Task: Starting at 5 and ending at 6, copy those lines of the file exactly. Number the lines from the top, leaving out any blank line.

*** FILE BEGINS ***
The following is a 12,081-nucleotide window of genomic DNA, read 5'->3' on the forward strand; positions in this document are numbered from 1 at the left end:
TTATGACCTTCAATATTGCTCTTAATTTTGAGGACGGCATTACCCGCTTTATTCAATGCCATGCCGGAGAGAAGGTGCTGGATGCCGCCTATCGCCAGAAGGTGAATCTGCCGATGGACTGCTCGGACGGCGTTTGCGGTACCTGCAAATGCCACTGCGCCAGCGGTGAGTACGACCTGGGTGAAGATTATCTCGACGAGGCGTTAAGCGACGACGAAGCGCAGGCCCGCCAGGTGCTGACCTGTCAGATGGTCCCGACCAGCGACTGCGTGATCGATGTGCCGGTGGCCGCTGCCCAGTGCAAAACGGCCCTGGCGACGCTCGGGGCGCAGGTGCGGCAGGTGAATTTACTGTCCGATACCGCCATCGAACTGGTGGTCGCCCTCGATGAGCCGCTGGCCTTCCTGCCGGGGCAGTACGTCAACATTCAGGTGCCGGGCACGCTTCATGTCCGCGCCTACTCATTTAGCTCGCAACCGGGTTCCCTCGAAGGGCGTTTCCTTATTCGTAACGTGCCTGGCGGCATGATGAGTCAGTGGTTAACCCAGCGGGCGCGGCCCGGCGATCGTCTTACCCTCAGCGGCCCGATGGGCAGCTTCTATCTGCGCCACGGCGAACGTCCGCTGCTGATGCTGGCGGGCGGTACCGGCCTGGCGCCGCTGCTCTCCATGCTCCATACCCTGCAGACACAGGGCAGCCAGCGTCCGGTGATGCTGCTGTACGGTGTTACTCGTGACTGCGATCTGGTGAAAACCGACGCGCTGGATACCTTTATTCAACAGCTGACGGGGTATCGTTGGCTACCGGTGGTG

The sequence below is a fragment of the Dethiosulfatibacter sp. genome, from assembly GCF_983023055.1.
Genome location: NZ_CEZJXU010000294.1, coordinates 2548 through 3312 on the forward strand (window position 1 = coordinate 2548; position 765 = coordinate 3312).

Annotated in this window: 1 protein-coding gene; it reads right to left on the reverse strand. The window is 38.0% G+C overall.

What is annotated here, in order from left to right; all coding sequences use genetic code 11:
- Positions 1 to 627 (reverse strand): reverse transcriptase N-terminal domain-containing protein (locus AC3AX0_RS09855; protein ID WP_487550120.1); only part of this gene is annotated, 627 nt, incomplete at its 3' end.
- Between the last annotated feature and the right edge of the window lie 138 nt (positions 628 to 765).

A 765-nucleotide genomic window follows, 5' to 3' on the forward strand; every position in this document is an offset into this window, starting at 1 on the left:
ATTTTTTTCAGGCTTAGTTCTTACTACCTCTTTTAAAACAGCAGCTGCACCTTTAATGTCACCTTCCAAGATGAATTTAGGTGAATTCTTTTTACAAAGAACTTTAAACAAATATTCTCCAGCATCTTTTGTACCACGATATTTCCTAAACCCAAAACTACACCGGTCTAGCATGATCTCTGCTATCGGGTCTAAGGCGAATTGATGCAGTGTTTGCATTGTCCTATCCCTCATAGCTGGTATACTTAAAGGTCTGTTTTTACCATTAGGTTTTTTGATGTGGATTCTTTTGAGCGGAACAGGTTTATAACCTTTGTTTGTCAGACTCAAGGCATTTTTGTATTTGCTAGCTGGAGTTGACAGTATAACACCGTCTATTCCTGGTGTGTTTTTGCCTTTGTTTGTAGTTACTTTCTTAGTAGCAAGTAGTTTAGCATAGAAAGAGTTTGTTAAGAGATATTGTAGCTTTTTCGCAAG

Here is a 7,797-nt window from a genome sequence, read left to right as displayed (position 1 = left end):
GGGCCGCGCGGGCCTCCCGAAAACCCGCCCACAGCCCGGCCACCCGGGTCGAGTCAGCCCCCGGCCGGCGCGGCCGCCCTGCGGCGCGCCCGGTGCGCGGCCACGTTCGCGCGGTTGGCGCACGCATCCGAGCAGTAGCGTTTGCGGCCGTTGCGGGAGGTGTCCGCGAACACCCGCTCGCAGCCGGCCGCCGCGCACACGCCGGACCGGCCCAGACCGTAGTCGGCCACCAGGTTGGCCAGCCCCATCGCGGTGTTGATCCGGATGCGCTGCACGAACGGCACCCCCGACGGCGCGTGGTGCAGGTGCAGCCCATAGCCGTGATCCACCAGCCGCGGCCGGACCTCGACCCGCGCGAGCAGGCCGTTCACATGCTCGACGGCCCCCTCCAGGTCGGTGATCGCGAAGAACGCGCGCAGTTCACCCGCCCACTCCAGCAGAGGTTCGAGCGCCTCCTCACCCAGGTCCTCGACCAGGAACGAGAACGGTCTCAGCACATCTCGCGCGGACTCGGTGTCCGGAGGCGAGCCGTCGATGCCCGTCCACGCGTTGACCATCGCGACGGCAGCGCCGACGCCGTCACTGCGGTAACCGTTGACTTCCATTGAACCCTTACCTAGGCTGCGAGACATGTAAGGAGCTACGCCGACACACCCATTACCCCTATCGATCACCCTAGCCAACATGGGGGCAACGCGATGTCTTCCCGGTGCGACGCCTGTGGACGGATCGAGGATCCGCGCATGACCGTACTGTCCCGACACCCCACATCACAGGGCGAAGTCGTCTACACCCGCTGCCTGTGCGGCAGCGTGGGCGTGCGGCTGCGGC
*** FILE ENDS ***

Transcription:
Annotated in this window: 1 protein-coding gene; it reads right to left on the reverse strand. The window is 38.0% G+C overall.

What is annotated here, in order from left to right; all coding sequences use genetic code 11: